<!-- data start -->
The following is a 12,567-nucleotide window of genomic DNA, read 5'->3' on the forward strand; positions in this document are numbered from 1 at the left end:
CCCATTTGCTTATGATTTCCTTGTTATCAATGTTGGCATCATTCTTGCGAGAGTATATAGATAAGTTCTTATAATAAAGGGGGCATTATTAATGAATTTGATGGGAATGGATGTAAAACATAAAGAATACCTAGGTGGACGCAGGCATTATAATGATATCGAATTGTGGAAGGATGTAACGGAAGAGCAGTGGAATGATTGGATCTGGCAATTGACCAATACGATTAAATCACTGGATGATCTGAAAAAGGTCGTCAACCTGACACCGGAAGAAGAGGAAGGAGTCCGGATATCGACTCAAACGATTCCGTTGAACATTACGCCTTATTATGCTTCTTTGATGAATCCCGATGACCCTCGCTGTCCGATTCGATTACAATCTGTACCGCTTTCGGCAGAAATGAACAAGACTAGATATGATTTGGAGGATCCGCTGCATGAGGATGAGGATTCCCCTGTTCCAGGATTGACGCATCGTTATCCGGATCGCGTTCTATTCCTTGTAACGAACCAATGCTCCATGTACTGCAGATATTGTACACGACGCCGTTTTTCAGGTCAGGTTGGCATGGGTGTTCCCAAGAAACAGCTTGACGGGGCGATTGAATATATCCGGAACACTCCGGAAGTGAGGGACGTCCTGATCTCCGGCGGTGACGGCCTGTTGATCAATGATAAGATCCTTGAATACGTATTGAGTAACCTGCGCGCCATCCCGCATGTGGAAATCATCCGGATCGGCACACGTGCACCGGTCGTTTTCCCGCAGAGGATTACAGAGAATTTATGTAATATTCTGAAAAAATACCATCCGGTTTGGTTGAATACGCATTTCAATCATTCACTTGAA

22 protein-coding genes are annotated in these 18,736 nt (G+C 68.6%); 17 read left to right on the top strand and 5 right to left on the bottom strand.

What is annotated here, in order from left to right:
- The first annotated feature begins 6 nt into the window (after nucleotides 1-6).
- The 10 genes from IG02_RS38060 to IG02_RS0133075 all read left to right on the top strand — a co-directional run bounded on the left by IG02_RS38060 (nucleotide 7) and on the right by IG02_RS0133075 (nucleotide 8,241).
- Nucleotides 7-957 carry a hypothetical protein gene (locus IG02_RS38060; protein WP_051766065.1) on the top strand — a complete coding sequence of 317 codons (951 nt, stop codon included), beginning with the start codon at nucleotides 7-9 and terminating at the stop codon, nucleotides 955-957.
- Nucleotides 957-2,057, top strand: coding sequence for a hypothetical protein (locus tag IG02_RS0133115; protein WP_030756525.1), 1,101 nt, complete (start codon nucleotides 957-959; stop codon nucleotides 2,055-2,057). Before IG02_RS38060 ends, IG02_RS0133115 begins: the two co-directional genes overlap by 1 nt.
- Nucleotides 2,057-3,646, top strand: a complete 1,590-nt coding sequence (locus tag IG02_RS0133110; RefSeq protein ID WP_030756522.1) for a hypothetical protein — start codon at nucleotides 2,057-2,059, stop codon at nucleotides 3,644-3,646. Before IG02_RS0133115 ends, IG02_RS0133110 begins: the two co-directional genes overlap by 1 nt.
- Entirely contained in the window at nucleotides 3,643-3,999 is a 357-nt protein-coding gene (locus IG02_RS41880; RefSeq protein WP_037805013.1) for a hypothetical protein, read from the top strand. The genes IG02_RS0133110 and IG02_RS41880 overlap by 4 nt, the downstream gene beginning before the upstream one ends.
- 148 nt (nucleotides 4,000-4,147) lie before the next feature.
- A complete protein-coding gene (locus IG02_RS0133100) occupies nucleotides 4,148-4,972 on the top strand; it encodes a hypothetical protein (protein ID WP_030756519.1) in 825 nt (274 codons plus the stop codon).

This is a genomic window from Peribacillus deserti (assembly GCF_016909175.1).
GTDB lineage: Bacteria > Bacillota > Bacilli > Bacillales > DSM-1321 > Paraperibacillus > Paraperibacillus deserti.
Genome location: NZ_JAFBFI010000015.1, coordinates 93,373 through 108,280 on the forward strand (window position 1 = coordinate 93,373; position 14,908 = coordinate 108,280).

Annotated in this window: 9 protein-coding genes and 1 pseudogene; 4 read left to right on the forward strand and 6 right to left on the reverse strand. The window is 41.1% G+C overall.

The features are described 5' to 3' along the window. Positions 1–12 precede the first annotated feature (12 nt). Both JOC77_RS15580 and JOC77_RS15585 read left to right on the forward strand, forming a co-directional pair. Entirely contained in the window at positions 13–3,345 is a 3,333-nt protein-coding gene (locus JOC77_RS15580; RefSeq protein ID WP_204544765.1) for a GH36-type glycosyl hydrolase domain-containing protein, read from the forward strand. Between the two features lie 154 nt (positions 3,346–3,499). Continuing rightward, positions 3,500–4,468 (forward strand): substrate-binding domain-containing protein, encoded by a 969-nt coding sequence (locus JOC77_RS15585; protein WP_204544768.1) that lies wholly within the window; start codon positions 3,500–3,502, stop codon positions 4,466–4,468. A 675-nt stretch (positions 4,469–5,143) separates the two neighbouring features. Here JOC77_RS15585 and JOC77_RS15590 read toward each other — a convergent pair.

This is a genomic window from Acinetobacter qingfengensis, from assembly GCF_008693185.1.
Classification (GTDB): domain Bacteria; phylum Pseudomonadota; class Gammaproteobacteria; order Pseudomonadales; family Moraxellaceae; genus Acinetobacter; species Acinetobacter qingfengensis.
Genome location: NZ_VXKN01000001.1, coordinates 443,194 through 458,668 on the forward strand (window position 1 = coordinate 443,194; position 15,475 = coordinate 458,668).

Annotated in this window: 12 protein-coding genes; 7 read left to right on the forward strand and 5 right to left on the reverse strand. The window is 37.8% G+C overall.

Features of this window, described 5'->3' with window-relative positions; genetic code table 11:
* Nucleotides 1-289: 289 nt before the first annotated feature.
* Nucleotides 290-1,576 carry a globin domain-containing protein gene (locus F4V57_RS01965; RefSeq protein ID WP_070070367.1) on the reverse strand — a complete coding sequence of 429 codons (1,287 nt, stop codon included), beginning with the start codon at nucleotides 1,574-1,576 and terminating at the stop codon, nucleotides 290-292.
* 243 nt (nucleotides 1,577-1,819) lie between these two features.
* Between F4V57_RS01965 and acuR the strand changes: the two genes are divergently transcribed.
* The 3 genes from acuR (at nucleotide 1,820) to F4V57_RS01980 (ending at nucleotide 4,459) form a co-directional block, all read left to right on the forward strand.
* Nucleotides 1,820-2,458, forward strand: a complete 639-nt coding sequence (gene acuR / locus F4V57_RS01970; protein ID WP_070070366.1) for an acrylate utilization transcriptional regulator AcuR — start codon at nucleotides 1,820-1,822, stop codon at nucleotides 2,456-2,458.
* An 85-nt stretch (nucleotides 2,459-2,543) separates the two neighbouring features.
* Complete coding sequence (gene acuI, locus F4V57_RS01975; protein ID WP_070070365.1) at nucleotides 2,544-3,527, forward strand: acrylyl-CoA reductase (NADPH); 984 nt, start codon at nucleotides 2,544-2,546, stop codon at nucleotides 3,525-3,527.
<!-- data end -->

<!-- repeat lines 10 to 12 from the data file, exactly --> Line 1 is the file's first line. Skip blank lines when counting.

- Entirely contained in the window at nucleotides 3,643-3,999 is a 357-nt protein-coding gene (locus IG02_RS41880; RefSeq protein WP_037805013.1) for a hypothetical protein, read from the top strand. The genes IG02_RS0133110 and IG02_RS41880 overlap by 4 nt, the downstream gene beginning before the upstream one ends.
- 148 nt (nucleotides 4,000-4,147) lie before the next feature.
- A complete protein-coding gene (locus IG02_RS0133100) occupies nucleotides 4,148-4,972 on the top strand; it encodes a hypothetical protein (protein ID WP_030756519.1) in 825 nt (274 codons plus the stop codon).